20 Ways to Build & Protect Reputation during COVID-19

March 14, 2020

20 Ways to Build & Protect Reputation during COVID-19 As we face the localized impact of COVID-19’s global public health crisis, it is vital that leaders recognize that these are times that can either build up or tear down your and your brand’s reputation. It’s your choice and will be dictated by whether a proactive or reactive strategy is implemented. For some leaders, this may be the first major crisis you have faced in your executive post.  For others, this may be another notch on your crisis management belt.  Regardless of what camp you are in, I can assure you from my more than two decades of crisis management work, that every crisis is its own beast – and must be planned for and addressed in that manner. I have helped many organizations and leaders find reputational opportunity in the face of adversity – and to be clear, that does not mean being opportunistic and taking advantage of people! What I mean is that these are times when leaders have the opportunity to draw closer to their customers and employees.  There are opportunities to become more than a service provider, an association organization, or an entertainment destination.  These are times when you can become more than the product or service you deliver or provide.  You can become a resource of comfort, understanding, healing, inspiration, and solutions, that will deliver huge reputational dividends both during and after a crisis. Many of you have already begun to implement customer and employee Social Distancing protocols.  For those that do not have internal systems in place, it’s easy for this to become a follow-the-leader scenario. But remember, your organization is not a follow-the-leader brand, is it?  Of course not. Below is a 20-point crisis resource for you and your team to review and use.  I’d urge you to consider how you can implement this in your own way to build, protect, and strengthen your reputation and, ultimately, your business. I broke this resource into two key buckets as the majority of crisis work falls within these two areas of work – communication and customer service – and encompass a large percentage of key audiences to address. Communication Never speculate during a crisis situation to your employees or customers; it is acceptable, when questioned, to say that you/your team are gathering information to ensure it is accurate. Then, you must deliver on this as soon as you can. Media training for one, designated representative must be done to ensure that key messages are effectively delivered and best represent the brand and its values. Those messages could include your company’s safety protocols, customer service channels, working with local health authorities, etc. Regular internal employee communication is absolutely critical to snuff out rumors. Remember that speculation breeds in the absence of information.  Senior leadership should set up and use internal communications channels and alert your employees that leadership will be providing updates, perhaps daily or weekly. Social Media is a vital channel for communication and should be used to deliver updates for customers or other key stakeholders. Ensure that you have a senior executive reviewing all corporate […]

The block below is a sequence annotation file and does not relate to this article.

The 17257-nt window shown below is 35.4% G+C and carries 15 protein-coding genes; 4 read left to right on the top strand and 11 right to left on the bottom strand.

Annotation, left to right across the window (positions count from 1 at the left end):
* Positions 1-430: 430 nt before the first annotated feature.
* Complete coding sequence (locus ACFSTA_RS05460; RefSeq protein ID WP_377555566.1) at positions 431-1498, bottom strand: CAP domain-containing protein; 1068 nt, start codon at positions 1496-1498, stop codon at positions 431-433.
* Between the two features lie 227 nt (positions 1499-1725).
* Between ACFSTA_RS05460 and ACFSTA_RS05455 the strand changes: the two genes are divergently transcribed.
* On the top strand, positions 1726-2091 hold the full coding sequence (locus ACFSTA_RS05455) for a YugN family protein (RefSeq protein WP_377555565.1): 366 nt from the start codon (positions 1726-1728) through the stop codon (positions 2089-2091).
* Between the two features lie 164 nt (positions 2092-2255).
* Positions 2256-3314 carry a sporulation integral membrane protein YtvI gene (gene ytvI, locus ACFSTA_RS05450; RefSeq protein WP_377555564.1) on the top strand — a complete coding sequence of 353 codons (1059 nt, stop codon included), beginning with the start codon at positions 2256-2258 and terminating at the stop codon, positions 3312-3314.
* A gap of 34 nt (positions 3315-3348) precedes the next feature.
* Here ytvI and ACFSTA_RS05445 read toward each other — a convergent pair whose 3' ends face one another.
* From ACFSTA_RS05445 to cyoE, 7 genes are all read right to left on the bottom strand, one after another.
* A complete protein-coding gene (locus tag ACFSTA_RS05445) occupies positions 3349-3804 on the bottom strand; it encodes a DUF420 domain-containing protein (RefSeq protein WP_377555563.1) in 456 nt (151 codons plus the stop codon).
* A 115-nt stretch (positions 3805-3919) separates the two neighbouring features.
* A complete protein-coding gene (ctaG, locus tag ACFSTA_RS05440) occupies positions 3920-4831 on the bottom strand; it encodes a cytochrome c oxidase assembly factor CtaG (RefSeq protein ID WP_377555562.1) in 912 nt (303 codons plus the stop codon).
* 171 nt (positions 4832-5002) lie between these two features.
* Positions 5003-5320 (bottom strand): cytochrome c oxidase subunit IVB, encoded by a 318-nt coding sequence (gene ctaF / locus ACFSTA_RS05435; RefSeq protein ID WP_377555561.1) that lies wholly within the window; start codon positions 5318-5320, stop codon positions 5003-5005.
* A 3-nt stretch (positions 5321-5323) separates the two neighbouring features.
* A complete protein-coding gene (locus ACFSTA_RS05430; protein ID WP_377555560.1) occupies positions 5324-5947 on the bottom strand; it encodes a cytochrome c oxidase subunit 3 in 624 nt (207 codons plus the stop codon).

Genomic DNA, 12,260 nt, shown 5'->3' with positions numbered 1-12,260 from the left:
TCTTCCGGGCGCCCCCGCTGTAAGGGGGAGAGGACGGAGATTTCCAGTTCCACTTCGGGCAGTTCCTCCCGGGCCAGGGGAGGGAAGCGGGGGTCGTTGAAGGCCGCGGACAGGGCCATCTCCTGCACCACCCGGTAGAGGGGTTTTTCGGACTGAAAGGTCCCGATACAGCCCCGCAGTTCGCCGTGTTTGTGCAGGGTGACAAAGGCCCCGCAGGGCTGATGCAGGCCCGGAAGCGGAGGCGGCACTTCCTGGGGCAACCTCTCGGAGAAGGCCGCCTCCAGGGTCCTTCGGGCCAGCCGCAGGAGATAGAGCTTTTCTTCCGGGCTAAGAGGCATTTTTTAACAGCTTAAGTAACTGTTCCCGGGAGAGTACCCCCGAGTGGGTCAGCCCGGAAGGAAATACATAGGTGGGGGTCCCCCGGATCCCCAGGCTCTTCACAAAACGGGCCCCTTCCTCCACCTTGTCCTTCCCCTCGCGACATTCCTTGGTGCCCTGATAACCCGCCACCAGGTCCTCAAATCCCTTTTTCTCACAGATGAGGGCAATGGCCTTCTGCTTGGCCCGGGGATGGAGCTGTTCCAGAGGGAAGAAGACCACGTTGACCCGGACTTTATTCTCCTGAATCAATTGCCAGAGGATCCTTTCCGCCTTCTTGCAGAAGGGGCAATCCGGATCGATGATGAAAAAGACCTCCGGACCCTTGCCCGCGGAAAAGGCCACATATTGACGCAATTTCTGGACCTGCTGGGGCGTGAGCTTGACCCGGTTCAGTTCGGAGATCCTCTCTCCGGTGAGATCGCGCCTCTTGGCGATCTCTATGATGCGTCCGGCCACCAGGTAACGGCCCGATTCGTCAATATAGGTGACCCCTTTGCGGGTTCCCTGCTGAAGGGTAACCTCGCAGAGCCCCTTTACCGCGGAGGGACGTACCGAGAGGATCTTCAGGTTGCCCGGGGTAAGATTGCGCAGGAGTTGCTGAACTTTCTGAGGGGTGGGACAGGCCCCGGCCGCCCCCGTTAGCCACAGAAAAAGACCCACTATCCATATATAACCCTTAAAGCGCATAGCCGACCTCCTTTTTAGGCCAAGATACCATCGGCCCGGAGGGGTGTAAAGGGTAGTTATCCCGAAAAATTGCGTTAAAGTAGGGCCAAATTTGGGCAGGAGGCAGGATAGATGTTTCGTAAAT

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3 Keys to Avoid Change Fatigue

July 3, 2019